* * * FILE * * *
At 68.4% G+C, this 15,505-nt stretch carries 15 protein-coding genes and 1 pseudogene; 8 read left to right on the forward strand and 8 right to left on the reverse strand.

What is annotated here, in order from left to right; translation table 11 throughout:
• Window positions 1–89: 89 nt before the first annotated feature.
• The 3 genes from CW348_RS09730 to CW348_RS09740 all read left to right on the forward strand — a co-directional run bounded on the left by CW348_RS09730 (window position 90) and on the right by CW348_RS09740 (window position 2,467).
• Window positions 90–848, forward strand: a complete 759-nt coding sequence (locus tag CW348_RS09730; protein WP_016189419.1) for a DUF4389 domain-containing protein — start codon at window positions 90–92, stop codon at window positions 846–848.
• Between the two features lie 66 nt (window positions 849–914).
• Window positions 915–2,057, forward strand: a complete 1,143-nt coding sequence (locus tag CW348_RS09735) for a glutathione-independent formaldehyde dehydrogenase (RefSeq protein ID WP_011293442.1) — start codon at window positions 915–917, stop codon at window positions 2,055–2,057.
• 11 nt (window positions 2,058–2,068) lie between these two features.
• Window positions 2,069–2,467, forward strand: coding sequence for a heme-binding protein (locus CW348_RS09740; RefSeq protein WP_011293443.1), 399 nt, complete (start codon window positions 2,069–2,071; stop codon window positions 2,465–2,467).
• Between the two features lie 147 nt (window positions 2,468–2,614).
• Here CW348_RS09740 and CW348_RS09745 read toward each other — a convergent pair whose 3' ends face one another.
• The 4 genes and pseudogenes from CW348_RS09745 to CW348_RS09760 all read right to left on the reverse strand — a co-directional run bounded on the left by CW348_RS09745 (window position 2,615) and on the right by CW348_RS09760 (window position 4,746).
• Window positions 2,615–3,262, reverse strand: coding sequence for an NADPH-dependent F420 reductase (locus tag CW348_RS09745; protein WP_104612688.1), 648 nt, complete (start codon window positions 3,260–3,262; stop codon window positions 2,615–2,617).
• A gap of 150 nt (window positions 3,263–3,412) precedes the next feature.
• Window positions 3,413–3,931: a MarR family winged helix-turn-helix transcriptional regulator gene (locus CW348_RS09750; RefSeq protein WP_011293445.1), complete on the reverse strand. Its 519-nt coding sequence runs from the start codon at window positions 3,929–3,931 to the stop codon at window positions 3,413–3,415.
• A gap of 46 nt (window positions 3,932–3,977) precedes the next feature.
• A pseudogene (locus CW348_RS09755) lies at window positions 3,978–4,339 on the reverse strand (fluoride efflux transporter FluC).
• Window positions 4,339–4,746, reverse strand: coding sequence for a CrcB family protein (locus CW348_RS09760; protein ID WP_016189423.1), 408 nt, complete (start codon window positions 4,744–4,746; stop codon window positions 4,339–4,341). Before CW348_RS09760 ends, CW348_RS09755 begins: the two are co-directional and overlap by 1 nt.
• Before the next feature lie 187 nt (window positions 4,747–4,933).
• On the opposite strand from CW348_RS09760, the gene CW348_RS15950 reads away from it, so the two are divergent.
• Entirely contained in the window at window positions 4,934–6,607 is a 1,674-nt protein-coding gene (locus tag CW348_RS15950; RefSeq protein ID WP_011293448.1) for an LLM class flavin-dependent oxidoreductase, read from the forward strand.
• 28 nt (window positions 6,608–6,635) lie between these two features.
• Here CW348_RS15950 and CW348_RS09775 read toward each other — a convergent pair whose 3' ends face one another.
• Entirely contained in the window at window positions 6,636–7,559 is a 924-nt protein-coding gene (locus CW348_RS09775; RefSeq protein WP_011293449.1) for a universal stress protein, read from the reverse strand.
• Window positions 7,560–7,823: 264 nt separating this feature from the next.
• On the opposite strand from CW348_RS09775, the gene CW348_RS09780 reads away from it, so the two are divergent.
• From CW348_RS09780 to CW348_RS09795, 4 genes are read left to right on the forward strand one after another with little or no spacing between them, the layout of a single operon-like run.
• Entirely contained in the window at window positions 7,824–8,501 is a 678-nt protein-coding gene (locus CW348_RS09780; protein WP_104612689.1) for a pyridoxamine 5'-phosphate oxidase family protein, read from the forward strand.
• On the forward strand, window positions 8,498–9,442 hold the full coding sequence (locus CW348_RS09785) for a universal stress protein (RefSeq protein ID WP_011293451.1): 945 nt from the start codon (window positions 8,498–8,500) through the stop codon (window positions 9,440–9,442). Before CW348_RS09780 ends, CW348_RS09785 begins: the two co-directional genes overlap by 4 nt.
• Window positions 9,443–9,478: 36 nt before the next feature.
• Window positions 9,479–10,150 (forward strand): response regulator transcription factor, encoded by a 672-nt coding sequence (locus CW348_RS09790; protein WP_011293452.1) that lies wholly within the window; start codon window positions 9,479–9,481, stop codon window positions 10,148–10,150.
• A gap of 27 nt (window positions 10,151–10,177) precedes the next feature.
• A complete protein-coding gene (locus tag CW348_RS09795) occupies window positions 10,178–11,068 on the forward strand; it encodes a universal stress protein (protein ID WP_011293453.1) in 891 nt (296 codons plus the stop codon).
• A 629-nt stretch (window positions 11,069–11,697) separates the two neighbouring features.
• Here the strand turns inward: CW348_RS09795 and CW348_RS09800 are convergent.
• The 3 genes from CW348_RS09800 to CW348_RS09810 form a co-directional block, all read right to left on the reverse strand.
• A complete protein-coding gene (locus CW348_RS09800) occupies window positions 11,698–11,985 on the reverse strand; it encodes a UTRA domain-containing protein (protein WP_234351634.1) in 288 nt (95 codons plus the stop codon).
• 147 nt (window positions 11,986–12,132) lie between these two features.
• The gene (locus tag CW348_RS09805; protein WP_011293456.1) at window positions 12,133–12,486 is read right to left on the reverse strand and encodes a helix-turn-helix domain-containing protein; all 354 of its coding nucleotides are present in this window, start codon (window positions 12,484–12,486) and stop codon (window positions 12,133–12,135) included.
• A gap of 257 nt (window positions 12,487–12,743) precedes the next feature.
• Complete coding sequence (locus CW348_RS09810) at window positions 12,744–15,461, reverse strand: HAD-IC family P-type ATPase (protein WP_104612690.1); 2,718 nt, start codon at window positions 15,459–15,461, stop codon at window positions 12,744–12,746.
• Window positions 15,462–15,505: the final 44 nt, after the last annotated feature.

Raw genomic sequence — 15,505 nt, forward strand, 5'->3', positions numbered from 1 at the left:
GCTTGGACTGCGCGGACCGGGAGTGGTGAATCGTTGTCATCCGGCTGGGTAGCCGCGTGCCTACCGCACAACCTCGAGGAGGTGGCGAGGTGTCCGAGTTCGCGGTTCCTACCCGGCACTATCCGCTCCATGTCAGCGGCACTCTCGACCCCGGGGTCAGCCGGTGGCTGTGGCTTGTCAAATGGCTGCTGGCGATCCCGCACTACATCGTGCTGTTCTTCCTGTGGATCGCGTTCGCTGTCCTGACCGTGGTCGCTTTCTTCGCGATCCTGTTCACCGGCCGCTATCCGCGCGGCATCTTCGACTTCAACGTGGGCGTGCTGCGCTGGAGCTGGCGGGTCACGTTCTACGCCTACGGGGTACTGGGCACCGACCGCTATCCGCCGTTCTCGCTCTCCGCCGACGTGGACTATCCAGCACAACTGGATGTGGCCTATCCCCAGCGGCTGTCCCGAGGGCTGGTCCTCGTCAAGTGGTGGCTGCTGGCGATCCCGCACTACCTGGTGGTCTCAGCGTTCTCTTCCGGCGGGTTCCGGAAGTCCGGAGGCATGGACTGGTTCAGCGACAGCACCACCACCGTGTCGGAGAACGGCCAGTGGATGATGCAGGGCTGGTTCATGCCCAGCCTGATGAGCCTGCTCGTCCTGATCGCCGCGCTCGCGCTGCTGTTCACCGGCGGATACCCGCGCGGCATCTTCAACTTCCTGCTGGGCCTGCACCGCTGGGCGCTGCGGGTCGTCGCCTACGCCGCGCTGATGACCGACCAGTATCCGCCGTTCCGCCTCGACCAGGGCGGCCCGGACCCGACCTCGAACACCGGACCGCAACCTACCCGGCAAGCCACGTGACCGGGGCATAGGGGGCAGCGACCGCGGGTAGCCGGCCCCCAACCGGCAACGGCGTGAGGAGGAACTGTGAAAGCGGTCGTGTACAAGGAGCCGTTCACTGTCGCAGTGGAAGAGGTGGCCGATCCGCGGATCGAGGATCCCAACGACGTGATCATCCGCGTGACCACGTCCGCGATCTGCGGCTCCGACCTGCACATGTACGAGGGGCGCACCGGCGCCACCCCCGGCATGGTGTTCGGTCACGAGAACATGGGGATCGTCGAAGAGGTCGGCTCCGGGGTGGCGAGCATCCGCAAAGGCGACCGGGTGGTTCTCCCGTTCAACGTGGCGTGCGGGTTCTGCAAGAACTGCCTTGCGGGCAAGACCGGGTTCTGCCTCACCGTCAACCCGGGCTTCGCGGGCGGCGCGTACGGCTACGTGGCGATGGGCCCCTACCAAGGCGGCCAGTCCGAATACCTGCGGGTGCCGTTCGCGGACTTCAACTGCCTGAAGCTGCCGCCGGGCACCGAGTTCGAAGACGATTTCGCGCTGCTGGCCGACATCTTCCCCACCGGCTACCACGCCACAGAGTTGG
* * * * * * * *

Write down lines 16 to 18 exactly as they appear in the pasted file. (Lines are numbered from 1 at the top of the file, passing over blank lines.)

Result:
• A gap of 46 nt (window positions 3,932–3,977) precedes the next feature.
• A pseudogene (locus CW348_RS09755) lies at window positions 3,978–4,339 on the reverse strand (fluoride efflux transporter FluC).
• Window positions 4,339–4,746, reverse strand: coding sequence for a CrcB family protein (locus CW348_RS09760; protein ID WP_016189423.1), 408 nt, complete (start codon window positions 4,744–4,746; stop codon window positions 4,339–4,341). Before CW348_RS09760 ends, CW348_RS09755 begins: the two are co-directional and overlap by 1 nt.